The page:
Last week, I focused on the irrefutable fact that most people who are murdered in the United States are killed by someone using a handgun. Predictably the cranks came out of the woodwork to criticize my "foolish drive" to disarm everyone... including the police. For those who paid attention, I advocated neither position, particularly the latter. When the facts don't support your position, you impugn the messenger — hopefully not with a handgun.
Last week, I focused on the irrefutable fact that most people who are murdered in the United States are killed by someone using a handgun. Predictably the cranks came out of the woodwork to criticize my “foolish drive” to disarm everyone… including the police. For those who paid attention, I advocated neither position, particularly the latter. When the facts don’t support your position, you impugn the messenger — hopefully not with a handgun.
Along these same lines, I recently read several articles on the links between mental illness, substance abuse and violence. In 2006, Dr. Jeffery Swanson and his colleagues published a terribly flawed study (the CATIE Study) about the relationship between mental illness and proclivities to violence.
People who want to mislead you about the role of mental illness in violent crime like to cherry pick that research by citing things like, “The CATIE violence study found that patients with schizophrenia were 10 times more likely to engage in violent behavior than the general public (19.1% vs. 2% in the general population).”
It’s worthy to note that the researchers had baseline violence data on less than half (42 percent) of their subjects. Moreover, 36 percent of the study participants also had a substance abuse issue at the time of their violence.
The substance abuse issue is particularly material to the present discussion because it creates what scientists call a confounding variable. A common definition of a confounding variable is one that creates interference so as to distort the association being studied between two other variables — because of a strong relationship with both of the other variables. In other words, you can’t parse out how much of the “cause” of the violence was mental illness and how much was substance abuse — of which alcohol is the most common.
The upshot of the Swanson study was to observe a 1.6 percent difference between valid study subjects and a comparison group from a similar study 30 years earlier. As such, people who want to shift the debate on gun control to restrictions for persons with mental illness grotesquely distort the connection between mental illness and violence. Not that we shouldn’t consider all relevant variables, just that this one wouldn’t have prevented the vast majority of murders.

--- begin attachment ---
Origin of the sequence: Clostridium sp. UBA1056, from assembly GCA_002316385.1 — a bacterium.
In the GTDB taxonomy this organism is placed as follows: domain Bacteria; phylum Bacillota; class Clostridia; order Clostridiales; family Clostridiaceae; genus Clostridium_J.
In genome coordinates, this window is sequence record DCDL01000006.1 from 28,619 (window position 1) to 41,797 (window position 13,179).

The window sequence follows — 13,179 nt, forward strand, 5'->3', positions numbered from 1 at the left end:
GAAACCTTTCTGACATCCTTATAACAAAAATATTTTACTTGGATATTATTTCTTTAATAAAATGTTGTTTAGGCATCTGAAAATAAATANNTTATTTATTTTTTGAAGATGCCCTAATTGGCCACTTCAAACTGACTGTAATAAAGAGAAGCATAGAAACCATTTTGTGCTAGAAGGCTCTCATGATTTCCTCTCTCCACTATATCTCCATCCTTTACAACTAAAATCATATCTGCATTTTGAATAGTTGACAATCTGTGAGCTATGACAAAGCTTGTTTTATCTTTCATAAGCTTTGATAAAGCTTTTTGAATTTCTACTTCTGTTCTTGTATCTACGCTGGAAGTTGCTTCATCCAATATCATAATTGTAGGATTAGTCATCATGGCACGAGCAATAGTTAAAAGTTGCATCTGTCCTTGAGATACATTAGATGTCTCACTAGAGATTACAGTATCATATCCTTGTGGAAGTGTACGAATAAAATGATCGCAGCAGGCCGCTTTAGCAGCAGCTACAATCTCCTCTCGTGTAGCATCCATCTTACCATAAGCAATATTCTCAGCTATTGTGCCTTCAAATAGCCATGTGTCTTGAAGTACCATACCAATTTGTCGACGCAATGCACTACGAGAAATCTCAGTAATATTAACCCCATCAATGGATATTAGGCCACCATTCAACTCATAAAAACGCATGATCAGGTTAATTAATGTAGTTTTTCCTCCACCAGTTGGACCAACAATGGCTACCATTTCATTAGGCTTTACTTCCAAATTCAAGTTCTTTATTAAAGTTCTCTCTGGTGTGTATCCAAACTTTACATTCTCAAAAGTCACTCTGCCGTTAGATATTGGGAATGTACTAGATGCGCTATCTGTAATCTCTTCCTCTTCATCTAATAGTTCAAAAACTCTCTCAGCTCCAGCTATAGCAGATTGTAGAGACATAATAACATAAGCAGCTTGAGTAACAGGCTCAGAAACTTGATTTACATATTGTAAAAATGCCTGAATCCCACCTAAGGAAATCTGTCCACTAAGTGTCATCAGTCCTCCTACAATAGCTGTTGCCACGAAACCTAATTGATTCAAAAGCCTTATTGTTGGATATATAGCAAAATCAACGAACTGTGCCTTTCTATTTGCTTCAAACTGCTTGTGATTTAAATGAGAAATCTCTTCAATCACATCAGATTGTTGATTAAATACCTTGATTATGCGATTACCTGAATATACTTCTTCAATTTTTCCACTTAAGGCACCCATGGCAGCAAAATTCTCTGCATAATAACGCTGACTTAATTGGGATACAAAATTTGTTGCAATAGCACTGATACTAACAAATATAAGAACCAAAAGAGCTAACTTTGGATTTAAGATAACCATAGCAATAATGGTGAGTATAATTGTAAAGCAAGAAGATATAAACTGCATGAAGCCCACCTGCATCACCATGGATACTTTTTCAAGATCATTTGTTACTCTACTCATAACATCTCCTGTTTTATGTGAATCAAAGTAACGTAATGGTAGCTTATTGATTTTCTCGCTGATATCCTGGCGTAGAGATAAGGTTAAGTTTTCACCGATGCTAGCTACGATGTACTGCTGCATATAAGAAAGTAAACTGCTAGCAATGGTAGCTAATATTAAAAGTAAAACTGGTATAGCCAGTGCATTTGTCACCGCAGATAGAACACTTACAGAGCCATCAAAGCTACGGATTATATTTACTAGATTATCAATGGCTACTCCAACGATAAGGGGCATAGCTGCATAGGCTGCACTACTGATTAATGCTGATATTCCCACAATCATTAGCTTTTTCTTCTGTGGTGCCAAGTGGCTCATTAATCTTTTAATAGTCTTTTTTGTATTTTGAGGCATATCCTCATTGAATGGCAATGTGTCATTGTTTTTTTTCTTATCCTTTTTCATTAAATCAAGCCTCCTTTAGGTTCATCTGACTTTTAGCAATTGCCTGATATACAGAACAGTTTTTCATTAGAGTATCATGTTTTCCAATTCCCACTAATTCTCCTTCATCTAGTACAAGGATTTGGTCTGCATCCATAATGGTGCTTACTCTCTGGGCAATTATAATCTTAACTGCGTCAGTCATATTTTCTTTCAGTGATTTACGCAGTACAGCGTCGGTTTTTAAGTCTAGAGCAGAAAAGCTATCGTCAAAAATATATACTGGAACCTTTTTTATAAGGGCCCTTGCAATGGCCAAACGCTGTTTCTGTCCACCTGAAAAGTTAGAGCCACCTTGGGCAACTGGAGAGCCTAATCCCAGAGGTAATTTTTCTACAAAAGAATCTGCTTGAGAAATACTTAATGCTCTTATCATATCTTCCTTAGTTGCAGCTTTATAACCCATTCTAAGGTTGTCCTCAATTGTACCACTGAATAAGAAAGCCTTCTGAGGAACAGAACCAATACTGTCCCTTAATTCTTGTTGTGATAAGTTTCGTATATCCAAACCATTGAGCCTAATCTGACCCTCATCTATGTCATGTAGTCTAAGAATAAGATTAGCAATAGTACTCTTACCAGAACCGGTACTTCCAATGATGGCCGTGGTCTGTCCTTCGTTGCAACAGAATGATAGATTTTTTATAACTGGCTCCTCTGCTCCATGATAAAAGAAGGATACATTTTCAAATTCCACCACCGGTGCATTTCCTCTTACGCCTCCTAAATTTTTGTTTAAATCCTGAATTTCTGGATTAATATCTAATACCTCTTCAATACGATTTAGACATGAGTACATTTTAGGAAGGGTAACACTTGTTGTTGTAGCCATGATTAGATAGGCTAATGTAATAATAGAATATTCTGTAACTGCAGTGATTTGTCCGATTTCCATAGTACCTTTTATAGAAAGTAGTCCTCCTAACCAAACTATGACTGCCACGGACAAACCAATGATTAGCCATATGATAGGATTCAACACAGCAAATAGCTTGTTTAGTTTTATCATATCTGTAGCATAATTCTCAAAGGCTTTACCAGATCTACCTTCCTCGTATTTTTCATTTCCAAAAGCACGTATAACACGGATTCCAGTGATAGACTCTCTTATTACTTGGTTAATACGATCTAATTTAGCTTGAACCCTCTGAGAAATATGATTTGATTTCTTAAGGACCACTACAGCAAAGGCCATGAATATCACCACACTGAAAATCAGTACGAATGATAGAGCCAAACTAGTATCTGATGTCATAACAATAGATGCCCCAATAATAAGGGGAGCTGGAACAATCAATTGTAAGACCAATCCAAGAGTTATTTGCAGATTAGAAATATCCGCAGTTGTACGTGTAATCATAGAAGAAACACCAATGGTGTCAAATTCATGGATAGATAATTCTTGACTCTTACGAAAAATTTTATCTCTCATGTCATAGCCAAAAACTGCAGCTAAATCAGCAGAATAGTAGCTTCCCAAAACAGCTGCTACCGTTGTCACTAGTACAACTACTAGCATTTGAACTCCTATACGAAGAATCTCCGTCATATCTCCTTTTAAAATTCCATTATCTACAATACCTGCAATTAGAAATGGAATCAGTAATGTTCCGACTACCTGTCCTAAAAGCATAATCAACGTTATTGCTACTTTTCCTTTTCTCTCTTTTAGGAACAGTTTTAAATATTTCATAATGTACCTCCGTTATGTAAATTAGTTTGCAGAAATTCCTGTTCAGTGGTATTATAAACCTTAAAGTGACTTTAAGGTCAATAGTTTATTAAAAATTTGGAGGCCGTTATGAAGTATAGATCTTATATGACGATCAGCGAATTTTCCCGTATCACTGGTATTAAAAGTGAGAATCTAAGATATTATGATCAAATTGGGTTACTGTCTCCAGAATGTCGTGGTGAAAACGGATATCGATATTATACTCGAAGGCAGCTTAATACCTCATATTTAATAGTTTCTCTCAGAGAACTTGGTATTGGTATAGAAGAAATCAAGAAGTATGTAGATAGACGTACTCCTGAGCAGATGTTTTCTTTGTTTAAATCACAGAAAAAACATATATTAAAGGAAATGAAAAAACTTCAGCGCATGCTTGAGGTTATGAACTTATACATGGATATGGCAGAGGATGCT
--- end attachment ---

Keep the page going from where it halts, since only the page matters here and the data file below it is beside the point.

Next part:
Understanding that people with mental illness are no more or less likely than the general population to commit violent crime, whither shall we look for the boogeyman? As previously mentioned, alcohol appears to play some role in predicting violence. Here too, though it’s just not that simple.
A highly regarded study by Thor Norström & Hilde Pape published in the journal Addiction demonstrates the complexity of it: “Little is known about the mechanisms underlying the alcohol–violence relationship, but complex interactional processes including multiple causes and contributing factors are likely to be involved.”
Along with this they observe two important dynamics. First they state, “changes in heavy episodic drinking were associated with changes in violent behavior…”
Second they find, “The effect of drinking is confined to individuals who tend to withhold their angry feelings — a finding that is particularly relevant to the alcohol disinhibition hypothesis.”
Many times as a cop I answered a domestic dispute call only to be greeted with the words, “It’s ok. He only gets like this when he’s drunk.”
Perhaps as Norström and Pape suggest, “he” has pent up anger that is only released when intoxicated – not that this in any way absolves him of the violence!
More importantly, this says something significant about violence in the vast American underclass whose existence largely has been predicated on pent up feelings of injustice, persecution and anger. To clarify, I’m just talking about economic class here, not race — but again even this wanders into those ol’ confounding variables.
Just so the cranks don’t misunderstand, I’m not advocating prohibition as a way to curb violence — in either the general population or cops. Clearly though, we’re not looking at the whole picture.
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Matthew Pate, a Pine Bluff native who holds a doctoral degree in criminal justice, is a senior research fellow with the Violence Research Group at the University at Albany. He may be contacted via email@example.com.